Jern-Fei Ng successfully represented RBS Deutschland Holdings GmbH in his first solo appearance before the European Court of Justice in Luxembourg, the decision of the Court having been handed down shortly before Christmas last year: Case C-277/09 The Commissioners for Her Majesty’s Revenue and Customs v RBS Deutschland Holdings GmbH (22 December 2010).
The reference to the ECJ was made in relation to the issue as to whether RBS Deutschland was entitled to recover input VAT in circumstances where leasing transactions which it had entered into did not result in the payment of output VAT due to a mismatch in the national legislation of the United Kingdom and Germany purporting to transpose a relevant provision of the Sixth Directive. The UK government took the view that RBS Deutschland was not entitled to recover the tax on the grounds that it would be contrary to the principle of fiscal neutrality and/or an abuse of rights to allow it to do so. The UK was supported in its position by the governments of Denmark, Germany, Ireland and Italy.
Four questions were ultimately posed to the ECJ and the Court found in favour of RBS Deutschland in relation to all four, holding as follows:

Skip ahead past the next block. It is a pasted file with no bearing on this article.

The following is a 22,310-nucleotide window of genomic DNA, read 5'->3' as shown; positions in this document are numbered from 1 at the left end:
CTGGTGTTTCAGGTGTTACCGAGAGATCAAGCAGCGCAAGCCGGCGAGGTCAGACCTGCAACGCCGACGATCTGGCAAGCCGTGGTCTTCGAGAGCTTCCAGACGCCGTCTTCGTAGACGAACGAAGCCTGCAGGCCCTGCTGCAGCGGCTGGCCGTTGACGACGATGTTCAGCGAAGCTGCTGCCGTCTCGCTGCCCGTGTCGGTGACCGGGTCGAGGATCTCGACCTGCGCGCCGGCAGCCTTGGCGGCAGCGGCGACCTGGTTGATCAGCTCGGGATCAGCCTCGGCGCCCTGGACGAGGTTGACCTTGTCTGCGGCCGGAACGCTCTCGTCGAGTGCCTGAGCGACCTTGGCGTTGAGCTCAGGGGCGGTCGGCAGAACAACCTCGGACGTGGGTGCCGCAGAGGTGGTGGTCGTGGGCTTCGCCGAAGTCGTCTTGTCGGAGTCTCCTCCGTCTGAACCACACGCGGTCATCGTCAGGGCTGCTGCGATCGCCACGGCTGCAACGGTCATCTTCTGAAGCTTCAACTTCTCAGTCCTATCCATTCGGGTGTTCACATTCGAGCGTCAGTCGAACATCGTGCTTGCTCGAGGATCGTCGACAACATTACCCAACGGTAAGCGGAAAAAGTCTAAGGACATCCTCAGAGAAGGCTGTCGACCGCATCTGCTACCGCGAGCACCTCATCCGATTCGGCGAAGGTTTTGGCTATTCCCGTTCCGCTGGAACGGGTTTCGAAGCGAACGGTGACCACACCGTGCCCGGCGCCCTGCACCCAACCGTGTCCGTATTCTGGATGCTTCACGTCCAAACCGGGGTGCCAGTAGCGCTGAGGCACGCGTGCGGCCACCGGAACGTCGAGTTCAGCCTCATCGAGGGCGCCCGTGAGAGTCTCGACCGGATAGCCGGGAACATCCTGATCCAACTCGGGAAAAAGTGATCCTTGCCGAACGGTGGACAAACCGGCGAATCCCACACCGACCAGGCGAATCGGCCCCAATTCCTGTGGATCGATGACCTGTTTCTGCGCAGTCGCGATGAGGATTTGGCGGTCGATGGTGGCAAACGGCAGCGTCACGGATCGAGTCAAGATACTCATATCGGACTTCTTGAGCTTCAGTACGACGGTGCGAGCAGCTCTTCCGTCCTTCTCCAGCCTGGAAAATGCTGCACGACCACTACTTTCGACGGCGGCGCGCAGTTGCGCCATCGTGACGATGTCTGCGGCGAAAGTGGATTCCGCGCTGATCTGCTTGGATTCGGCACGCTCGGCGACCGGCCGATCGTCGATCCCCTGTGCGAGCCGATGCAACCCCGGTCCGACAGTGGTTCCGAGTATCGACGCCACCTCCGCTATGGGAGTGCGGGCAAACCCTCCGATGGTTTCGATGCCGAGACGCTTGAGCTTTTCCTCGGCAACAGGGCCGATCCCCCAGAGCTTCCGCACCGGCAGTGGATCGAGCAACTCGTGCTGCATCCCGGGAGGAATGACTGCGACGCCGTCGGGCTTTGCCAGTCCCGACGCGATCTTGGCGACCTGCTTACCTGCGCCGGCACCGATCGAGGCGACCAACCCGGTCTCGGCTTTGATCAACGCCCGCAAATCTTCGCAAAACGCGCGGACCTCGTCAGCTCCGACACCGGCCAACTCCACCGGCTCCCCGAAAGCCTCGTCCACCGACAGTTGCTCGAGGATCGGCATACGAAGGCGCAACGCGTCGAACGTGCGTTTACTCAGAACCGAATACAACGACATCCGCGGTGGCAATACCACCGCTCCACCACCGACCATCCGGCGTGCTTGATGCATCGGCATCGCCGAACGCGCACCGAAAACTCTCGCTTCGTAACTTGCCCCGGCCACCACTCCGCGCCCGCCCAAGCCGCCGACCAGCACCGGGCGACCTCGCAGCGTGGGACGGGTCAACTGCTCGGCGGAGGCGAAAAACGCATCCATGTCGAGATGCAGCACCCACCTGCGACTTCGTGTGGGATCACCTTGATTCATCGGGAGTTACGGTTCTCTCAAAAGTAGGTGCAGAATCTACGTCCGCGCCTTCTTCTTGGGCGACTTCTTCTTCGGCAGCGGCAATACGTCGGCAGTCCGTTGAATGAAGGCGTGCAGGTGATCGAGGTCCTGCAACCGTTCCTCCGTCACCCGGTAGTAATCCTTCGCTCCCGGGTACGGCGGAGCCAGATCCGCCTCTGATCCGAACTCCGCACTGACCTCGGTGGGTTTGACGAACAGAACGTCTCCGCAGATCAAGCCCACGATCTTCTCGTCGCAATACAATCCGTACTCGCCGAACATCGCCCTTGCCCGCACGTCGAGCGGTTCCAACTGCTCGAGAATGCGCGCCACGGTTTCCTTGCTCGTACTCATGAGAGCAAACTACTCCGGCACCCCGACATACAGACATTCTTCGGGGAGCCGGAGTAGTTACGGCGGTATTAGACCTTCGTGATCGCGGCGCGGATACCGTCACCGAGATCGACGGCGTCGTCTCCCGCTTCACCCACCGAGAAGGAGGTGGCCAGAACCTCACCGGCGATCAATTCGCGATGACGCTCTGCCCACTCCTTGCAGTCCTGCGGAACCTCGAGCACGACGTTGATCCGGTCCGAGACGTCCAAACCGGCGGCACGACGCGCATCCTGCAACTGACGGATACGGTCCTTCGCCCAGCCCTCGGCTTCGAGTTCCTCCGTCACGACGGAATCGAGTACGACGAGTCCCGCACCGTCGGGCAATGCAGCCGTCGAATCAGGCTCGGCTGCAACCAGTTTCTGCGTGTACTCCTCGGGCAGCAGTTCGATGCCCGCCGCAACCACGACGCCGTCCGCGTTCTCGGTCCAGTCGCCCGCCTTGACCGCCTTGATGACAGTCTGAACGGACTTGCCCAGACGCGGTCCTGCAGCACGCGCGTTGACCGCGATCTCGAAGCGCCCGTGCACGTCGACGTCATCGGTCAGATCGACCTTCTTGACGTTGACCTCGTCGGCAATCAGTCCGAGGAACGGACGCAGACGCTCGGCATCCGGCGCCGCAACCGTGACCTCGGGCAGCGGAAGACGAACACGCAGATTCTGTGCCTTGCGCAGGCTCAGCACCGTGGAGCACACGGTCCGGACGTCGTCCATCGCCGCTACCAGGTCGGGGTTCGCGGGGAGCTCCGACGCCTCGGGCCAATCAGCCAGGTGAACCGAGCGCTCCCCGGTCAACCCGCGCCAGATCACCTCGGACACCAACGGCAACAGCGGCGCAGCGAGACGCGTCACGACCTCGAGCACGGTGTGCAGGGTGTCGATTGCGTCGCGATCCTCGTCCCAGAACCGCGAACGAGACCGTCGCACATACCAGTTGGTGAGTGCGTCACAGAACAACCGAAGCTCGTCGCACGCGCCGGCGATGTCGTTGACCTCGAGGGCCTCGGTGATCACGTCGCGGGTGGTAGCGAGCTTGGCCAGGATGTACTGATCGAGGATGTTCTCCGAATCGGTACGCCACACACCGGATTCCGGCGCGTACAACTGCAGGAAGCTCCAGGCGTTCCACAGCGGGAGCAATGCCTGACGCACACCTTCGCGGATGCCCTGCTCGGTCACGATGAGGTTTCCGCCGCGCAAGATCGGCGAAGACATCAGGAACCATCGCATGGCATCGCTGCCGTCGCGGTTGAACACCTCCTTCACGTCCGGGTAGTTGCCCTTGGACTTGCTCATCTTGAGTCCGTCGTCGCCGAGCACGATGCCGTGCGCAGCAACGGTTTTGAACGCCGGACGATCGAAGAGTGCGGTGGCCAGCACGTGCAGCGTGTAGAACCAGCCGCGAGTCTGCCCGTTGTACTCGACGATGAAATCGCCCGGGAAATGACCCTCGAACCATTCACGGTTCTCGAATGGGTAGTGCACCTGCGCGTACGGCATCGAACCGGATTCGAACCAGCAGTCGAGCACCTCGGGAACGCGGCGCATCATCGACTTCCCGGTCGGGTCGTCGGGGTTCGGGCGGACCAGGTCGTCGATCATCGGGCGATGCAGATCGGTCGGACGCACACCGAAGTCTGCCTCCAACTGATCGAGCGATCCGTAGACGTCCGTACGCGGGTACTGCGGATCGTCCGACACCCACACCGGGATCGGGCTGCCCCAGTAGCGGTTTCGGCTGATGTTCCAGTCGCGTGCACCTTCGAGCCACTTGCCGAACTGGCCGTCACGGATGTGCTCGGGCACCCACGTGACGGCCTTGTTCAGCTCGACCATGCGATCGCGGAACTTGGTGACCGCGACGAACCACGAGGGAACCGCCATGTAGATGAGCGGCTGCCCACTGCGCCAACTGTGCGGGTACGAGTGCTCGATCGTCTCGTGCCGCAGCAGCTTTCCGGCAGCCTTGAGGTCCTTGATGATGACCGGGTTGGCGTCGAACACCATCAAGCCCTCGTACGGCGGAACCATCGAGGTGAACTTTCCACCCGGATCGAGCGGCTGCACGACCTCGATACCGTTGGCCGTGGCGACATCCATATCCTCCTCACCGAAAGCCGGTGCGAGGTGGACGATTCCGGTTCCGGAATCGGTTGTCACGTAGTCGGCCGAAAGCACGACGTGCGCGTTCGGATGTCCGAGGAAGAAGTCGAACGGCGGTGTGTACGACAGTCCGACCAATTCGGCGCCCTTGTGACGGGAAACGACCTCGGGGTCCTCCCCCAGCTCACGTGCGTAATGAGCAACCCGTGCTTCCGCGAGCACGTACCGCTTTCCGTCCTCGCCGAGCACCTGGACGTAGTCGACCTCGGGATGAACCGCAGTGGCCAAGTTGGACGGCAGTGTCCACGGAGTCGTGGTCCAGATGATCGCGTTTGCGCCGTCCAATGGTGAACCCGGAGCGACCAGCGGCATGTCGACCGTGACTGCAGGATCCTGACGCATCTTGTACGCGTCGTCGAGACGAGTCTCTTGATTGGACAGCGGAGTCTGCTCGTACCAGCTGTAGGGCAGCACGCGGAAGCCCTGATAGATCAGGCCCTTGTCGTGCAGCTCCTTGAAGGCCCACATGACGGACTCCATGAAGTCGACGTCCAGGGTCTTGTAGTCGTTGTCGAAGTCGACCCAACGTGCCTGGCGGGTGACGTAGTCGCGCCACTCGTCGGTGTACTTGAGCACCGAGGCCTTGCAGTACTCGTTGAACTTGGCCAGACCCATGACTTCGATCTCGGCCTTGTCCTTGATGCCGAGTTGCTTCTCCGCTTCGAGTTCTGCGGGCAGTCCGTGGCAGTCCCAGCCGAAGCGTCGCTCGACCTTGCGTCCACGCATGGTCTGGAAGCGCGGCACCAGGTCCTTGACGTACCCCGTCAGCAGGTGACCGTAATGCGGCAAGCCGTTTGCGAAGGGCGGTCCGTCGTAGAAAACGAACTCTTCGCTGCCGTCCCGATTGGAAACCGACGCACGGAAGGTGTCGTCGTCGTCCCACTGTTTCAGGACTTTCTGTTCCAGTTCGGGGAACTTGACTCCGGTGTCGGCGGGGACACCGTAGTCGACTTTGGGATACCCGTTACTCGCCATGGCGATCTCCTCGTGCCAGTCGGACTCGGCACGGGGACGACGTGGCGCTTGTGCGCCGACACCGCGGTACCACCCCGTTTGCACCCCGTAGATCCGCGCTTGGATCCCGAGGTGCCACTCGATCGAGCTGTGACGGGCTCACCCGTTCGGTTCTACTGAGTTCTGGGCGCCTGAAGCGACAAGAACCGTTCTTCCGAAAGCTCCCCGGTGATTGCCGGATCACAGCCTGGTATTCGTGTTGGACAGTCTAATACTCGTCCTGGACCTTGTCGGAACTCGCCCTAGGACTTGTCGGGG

- In circumstances such as those of the main proceedings, Article 17(3)(a) of Sixth Council Directive 77/388/EEC of 17 May 1977 on the harmonisation of the laws of the Member States relating to turnover taxes – Common system of value added tax: uniform basis of assessment must be interpreted as meaning that a Member State cannot refuse to allow a taxable person to deduct input value added tax paid on the acquisition of goods in that Member State, where those goods have been used for the purposes of leasing transactions carried out in another Member State, solely on the ground that the output transactions have not given rise to the payment of value added tax in the second Member State.
- The principle of prohibiting abusive practices does not preclude the right to deduct value added tax, recognised in Article 17(3)(a) of Directive 77/388, in circumstances such as those of the main proceedings, in which a company established in one Member State elects to have its subsidiary, established in another Member State, carry out transactions for the leasing of goods to a third company established in the first Member State, in order to avoid a situation in which value added tax is payable on the sums paid as consideration for those transactions, the transactions having being categorised in the first Member State as supplies of rental services carried out in the second Member State, and in that second Member State as supplies of goods carried out in the first Member State.